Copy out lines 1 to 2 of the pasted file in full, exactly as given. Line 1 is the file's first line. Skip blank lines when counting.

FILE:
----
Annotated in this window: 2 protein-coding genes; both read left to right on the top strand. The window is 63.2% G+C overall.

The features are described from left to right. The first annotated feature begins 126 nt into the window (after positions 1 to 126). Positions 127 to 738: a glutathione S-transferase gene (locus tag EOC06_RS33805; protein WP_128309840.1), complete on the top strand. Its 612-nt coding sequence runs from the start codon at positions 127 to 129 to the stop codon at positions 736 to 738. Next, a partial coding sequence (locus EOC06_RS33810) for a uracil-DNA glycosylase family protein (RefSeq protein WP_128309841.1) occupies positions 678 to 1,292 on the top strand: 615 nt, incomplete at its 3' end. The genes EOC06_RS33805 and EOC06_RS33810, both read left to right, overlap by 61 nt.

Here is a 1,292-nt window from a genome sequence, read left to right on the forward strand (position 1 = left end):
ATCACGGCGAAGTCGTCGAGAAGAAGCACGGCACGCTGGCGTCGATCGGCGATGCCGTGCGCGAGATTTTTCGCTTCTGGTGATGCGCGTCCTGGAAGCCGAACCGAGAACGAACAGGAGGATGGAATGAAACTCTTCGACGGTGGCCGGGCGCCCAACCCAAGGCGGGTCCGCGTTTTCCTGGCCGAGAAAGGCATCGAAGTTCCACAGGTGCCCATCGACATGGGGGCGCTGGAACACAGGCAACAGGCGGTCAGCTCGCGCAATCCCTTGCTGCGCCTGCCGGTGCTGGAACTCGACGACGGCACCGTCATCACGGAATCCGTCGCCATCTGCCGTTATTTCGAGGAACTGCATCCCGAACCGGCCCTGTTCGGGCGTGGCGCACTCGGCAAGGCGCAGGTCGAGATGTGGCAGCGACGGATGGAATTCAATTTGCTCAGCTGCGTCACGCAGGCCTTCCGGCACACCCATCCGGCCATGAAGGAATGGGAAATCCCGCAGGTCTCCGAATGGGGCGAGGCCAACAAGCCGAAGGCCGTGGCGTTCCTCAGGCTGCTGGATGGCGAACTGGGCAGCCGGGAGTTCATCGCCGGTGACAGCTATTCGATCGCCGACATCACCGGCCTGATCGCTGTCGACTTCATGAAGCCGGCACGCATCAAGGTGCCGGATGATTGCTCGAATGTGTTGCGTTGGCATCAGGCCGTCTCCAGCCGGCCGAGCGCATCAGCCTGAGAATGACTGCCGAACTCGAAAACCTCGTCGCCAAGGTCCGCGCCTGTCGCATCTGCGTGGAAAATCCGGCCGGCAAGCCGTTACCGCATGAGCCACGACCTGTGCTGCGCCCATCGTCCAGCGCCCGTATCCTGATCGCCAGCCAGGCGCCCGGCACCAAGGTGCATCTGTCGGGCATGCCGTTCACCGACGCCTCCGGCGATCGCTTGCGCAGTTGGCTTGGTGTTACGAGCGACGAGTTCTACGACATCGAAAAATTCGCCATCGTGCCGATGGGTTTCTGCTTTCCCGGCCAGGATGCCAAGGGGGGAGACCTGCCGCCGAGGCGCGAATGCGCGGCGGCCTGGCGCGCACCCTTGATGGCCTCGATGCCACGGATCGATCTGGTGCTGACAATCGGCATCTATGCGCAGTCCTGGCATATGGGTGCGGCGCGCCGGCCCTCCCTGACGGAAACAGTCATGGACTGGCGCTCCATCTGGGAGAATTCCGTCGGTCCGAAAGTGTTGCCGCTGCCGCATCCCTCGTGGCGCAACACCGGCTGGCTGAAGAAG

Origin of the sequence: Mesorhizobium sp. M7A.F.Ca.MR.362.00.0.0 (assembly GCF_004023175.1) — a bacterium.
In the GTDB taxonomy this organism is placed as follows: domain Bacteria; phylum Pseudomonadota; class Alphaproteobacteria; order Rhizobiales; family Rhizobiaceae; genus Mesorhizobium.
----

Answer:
Annotated in this window: 2 protein-coding genes; both read left to right on the top strand. The window is 63.2% G+C overall.

The features are described from left to right. The first annotated feature begins 126 nt into the window (after positions 1 to 126). Positions 127 to 738: a glutathione S-transferase gene (locus tag EOC06_RS33805; protein WP_128309840.1), complete on the top strand. Its 612-nt coding sequence runs from the start codon at positions 127 to 129 to the stop codon at positions 736 to 738. Next, a partial coding sequence (locus EOC06_RS33810) for a uracil-DNA glycosylase family protein (RefSeq protein WP_128309841.1) occupies positions 678 to 1,292 on the top strand: 615 nt, incomplete at its 3' end. The genes EOC06_RS33805 and EOC06_RS33810, both read left to right, overlap by 61 nt.